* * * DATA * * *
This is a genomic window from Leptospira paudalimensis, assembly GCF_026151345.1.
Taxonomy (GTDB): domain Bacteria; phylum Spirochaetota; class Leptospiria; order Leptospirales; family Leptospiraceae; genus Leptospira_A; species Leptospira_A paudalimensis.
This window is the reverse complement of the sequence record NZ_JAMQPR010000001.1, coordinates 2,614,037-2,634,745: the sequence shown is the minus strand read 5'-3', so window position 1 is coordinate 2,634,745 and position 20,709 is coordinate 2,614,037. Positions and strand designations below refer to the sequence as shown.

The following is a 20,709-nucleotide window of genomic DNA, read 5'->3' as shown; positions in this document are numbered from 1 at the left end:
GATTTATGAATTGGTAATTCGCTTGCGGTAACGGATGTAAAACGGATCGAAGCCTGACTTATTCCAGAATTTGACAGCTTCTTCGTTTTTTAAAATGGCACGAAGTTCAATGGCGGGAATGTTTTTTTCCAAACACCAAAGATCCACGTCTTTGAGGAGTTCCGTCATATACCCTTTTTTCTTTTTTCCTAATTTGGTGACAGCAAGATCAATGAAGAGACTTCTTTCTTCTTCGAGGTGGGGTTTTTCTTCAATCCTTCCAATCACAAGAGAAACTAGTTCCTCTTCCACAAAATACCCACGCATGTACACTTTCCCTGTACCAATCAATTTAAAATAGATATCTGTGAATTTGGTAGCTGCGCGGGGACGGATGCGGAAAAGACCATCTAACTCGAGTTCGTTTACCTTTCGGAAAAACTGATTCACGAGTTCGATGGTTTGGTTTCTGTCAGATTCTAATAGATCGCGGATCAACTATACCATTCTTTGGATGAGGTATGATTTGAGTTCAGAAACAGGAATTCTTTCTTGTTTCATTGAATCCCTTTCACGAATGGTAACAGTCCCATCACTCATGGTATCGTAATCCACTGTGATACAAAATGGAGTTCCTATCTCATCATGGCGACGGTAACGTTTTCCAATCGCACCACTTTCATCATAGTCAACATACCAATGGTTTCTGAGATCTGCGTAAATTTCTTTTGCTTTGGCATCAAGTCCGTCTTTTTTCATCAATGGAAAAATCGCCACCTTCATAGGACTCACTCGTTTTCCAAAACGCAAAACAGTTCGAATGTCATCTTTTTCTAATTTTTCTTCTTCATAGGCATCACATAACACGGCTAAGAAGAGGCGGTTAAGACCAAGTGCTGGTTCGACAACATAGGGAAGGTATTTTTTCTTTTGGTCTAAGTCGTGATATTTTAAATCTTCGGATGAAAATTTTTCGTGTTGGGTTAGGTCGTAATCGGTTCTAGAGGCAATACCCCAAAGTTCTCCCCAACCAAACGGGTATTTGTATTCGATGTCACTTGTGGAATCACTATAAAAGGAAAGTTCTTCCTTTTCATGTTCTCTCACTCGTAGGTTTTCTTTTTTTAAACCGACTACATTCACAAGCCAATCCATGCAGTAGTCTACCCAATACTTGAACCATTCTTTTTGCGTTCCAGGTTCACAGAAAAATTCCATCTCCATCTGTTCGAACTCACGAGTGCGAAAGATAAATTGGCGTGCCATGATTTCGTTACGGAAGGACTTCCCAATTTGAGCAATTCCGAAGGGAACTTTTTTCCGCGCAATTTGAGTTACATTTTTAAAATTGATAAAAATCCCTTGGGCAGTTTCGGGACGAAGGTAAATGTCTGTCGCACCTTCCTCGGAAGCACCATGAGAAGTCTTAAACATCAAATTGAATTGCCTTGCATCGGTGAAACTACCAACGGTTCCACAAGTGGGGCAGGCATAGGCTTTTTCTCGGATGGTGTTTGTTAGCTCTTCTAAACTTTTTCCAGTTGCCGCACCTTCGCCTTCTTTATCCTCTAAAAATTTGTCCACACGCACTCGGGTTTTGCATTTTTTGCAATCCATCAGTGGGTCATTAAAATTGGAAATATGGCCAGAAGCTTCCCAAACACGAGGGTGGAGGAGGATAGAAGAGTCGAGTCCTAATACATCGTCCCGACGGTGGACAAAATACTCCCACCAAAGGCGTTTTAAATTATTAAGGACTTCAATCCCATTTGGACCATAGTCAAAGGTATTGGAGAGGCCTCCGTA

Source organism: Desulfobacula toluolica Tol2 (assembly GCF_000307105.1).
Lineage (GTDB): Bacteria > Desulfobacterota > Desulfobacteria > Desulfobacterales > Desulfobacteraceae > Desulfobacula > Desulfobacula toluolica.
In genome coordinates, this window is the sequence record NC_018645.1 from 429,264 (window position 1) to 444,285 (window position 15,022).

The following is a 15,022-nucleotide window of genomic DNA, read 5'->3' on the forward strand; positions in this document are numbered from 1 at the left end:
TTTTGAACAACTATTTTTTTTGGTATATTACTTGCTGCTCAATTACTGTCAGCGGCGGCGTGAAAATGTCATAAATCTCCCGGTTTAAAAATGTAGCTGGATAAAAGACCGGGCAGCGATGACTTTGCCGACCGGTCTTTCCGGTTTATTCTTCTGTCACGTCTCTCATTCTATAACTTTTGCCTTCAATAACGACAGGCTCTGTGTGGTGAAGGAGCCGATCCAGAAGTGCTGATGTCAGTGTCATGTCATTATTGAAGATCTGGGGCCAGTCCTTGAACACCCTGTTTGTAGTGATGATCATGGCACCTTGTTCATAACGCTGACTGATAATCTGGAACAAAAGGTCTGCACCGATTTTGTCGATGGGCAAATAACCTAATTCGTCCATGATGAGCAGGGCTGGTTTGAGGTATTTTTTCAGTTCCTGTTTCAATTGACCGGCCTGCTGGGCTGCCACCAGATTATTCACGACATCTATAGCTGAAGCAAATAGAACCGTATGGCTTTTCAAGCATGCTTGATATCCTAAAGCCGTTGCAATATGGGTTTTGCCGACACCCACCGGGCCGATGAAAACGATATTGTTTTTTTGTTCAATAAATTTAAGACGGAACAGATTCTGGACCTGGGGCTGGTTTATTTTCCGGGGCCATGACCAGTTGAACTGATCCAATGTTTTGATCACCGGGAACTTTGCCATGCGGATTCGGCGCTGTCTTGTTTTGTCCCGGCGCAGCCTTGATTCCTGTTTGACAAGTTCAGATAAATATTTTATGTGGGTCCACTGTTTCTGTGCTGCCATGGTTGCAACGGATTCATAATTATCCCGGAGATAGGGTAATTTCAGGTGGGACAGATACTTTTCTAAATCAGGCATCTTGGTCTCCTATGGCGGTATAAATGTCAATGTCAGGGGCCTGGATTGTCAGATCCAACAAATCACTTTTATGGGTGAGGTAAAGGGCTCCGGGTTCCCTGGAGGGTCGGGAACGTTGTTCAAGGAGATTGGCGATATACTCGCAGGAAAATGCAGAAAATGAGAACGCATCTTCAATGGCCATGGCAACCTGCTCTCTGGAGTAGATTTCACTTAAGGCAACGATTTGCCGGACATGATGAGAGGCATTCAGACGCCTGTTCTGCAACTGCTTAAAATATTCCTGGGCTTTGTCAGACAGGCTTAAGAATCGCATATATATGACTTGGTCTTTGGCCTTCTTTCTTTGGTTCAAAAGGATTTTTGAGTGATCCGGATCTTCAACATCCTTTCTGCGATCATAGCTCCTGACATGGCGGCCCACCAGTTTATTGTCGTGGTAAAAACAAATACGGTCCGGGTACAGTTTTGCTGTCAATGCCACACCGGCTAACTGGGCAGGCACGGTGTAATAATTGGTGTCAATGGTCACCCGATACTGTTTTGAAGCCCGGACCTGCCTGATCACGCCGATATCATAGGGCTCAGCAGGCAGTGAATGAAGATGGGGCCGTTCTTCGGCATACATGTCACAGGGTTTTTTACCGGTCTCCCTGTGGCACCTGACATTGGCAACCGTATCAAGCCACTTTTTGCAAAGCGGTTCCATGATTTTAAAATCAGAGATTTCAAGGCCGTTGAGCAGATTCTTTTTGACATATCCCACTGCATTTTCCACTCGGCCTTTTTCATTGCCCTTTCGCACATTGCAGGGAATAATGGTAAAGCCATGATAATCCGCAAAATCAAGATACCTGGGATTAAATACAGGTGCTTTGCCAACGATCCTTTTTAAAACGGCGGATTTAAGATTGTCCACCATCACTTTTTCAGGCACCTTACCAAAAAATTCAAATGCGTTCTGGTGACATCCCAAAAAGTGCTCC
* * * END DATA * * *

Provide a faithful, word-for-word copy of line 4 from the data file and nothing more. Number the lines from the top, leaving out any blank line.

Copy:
The following is a 20,709-nucleotide window of genomic DNA, read 5'->3' as shown; positions in this document are numbered from 1 at the left end: